Looking back at these comics, I am really impressed with how well the artwork has stood up over time.  The facial expressions on Howard and Nester are very emotive, and the shading is especially nice throughout the series.  Special thanks to Tiny Cartridge for posting the final comic, and to the Howard and Nester Comics Archive, where you can find every one of these fun-filled stories.  Merry Listmas, everyone!

Game Theory: Is Link’s Quest in Majora’s Mask Pointless?

MajorasMask

If any of you read my blog (PhoenixDown), you might have seen my long rant about the possibility of Link actually being dead as he progresses through the dark Majora’s Mask storyline. It wasn’t my own theory (although I wish it was), but I was intrigued by the possible inclusion of symbolism and I had to investigate. Game Theory introduces some awesome, yet maybe pointless observations that are just fun to learn about, and because I’m currently running on no sleep… I figured I’d let them do the work for me this time.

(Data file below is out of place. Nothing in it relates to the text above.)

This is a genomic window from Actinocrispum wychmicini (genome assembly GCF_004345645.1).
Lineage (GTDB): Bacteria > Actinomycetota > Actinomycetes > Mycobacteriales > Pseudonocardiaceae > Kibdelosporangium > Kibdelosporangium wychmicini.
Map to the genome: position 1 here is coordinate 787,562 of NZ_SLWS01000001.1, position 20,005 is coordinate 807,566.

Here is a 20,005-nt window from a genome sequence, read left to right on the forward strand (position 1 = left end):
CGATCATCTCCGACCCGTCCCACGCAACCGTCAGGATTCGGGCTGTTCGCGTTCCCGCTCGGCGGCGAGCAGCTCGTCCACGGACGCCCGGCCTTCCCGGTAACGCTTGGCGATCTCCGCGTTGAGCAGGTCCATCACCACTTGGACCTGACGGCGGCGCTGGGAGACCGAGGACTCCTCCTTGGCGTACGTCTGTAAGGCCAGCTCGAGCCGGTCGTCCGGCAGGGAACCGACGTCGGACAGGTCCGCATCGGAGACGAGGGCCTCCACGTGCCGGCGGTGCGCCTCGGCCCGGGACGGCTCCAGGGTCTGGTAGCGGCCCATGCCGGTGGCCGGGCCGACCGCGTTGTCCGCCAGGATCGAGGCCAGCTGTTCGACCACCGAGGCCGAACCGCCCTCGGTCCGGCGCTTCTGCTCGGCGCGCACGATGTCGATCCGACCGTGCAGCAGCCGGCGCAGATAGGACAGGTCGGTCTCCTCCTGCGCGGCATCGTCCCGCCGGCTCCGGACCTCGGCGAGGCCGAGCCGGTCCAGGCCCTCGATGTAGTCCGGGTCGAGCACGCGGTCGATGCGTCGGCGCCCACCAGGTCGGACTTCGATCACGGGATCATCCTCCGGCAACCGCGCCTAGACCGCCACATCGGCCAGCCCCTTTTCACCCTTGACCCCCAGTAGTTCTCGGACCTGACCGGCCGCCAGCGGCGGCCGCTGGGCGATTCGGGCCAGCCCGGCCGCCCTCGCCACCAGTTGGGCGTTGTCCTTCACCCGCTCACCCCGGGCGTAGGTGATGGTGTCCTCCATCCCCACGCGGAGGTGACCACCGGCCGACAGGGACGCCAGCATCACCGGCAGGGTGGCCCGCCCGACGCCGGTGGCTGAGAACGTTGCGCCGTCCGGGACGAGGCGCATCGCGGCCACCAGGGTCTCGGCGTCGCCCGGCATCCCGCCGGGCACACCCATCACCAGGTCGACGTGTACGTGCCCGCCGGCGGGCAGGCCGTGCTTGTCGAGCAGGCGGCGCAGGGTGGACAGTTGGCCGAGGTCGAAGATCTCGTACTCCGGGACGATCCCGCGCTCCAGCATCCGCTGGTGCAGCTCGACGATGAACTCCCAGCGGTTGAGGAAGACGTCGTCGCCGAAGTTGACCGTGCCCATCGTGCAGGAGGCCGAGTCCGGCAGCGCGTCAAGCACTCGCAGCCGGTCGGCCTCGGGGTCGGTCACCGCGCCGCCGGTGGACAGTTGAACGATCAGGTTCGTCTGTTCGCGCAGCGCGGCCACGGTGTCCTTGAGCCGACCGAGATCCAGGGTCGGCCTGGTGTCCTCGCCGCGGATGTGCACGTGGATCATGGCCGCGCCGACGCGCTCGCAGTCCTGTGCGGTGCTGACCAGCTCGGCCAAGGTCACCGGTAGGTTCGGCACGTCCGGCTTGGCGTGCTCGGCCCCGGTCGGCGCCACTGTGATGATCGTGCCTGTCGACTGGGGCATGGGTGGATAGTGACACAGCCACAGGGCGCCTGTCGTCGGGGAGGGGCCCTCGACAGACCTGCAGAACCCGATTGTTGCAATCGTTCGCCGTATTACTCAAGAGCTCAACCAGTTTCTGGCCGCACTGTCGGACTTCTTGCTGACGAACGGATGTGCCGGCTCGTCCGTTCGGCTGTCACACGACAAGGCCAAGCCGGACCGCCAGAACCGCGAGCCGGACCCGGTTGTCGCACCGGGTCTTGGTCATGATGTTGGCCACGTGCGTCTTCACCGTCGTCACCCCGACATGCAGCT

In this video, Game Theory discusses the importance of the moon in Majora’s Mask and if Link’s mission to save Termina from the falling moon is even possible. Of course they use a bunch of numbers and brain-numbing math equations, but if you’re a person that is interested in statistical observations then you’ll most likely enjoy this. For those who hate numbers (like me), basically the video discusses why Termina would be doomed way before the moon even crashed onto the surface. With the moon slowly falling, obviously things such as the gravitational pull would change which would inevitably result in catastrophic consequences… blah blah emergency blah. I for one tend to pull out the whole, “It’s a fictional game, yo.” in response to such theories, but I’ve come to respect the work put into this one. I’ll let you interject your own thoughts.